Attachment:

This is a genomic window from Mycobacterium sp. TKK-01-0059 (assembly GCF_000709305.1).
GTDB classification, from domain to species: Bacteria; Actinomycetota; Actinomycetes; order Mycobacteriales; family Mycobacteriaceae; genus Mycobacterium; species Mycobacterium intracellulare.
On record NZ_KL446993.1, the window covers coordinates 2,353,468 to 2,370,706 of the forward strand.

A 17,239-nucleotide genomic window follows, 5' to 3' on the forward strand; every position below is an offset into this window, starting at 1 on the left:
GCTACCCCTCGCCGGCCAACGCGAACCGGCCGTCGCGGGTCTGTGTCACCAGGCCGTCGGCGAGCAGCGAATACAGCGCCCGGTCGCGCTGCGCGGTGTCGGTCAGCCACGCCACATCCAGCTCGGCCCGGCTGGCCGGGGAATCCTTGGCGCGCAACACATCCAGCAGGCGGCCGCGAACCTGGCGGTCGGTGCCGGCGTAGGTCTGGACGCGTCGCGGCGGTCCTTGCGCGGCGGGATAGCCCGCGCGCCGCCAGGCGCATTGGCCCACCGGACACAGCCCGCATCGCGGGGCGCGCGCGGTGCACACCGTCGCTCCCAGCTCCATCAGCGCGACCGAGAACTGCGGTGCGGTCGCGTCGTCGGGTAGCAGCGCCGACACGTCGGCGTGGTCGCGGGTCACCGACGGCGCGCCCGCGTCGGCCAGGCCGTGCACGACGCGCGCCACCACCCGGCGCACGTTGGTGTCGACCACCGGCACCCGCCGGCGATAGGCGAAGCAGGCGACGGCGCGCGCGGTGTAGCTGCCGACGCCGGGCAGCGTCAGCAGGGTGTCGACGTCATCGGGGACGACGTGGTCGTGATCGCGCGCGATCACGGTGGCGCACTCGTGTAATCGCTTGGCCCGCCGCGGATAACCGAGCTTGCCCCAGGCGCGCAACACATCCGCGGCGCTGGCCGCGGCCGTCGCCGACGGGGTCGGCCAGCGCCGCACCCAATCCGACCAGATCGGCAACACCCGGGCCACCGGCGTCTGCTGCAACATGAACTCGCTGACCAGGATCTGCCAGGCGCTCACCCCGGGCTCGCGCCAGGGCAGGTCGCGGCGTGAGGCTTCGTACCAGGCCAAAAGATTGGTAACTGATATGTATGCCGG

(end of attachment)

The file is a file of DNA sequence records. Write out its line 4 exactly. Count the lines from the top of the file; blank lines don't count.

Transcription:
A 17,239-nucleotide genomic window follows, 5' to 3' on the forward strand; every position below is an offset into this window, starting at 1 on the left: